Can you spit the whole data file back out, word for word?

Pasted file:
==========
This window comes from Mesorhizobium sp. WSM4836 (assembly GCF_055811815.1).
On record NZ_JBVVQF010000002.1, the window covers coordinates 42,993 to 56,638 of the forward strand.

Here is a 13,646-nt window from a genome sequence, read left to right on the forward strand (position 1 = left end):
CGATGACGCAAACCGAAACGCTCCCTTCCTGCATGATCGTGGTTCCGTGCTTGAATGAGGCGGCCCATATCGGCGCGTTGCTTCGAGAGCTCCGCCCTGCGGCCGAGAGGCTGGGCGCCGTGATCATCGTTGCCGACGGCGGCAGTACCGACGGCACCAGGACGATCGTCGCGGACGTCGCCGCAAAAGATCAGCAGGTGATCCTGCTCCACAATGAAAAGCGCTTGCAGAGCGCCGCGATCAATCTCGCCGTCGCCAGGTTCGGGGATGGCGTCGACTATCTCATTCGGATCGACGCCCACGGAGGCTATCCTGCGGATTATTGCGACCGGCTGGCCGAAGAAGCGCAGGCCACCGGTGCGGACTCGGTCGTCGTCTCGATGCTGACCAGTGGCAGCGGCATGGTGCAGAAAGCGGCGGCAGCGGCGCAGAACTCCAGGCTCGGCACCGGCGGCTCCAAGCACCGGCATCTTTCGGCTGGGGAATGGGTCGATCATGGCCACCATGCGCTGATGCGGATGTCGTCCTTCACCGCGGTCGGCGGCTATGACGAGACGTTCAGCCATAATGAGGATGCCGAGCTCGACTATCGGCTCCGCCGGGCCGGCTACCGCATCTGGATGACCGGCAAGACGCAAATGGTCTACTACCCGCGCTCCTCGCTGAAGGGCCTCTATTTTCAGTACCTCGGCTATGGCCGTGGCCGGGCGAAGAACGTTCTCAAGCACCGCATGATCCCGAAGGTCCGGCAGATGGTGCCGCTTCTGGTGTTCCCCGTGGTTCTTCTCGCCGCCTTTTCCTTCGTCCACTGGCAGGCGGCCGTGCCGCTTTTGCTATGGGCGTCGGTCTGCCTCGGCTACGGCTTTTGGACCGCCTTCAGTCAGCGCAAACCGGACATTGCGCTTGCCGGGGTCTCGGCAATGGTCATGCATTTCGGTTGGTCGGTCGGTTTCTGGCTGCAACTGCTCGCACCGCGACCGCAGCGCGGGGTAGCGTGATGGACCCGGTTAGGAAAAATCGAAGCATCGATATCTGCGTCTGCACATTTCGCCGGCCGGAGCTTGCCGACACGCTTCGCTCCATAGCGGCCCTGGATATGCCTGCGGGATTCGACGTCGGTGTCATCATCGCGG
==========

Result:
This window comes from Mesorhizobium sp. WSM4836 (assembly GCF_055811815.1).
On record NZ_JBVVQF010000002.1, the window covers coordinates 42,993 to 56,638 of the forward strand.

Here is a 13,646-nt window from a genome sequence, read left to right on the forward strand (position 1 = left end):
CGATGACGCAAACCGAAACGCTCCCTTCCTGCATGATCGTGGTTCCGTGCTTGAATGAGGCGGCCCATATCGGCGCGTTGCTTCGAGAGCTCCGCCCTGCGGCCGAGAGGCTGGGCGCCGTGATCATCGTTGCCGACGGCGGCAGTACCGACGGCACCAGGACGATCGTCGCGGACGTCGCCGCAAAAGATCAGCAGGTGATCCTGCTCCACAATGAAAAGCGCTTGCAGAGCGCCGCGATCAATCTCGCCGTCGCCAGGTTCGGGGATGGCGTCGACTATCTCATTCGGATCGACGCCCACGGAGGCTATCCTGCGGATTATTGCGACCGGCTGGCCGAAGAAGCGCAGGCCACCGGTGCGGACTCGGTCGTCGTCTCGATGCTGACCAGTGGCAGCGGCATGGTGCAGAAAGCGGCGGCAGCGGCGCAGAACTCCAGGCTCGGCACCGGCGGCTCCAAGCACCGGCATCTTTCGGCTGGGGAATGGGTCGATCATGGCCACCATGCGCTGATGCGGATGTCGTCCTTCACCGCGGTCGGCGGCTATGACGAGACGTTCAGCCATAATGAGGATGCCGAGCTCGACTATCGGCTCCGCCGGGCCGGCTACCGCATCTGGATGACCGGCAAGACGCAAATGGTCTACTACCCGCGCTCCTCGCTGAAGGGCCTCTATTTTCAGTACCTCGGCTATGGCCGTGGCCGGGCGAAGAACGTTCTCAAGCACCGCATGATCCCGAAGGTCCGGCAGATGGTGCCGCTTCTGGTGTTCCCCGTGGTTCTTCTCGCCGCCTTTTCCTTCGTCCACTGGCAGGCGGCCGTGCCGCTTTTGCTATGGGCGTCGGTCTGCCTCGGCTACGGCTTTTGGACCGCCTTCAGTCAGCGCAAACCGGACATTGCGCTTGCCGGGGTCTCGGCAATGGTCATGCATTTCGGTTGGTCGGTCGGTTTCTGGCTGCAACTGCTCGCACCGCGACCGCAGCGCGGGGTAGCGTGATGGACCCGGTTAGGAAAAATCGAAGCATCGATATCTGCGTCTGCACATTTCGCCGGCCGGAGCTTGCCGACACGCTTCGCTCCATAGCGGCCCTGGATATGCCTGCGGGATTCGACGTCGGTGTCATCATCGCGG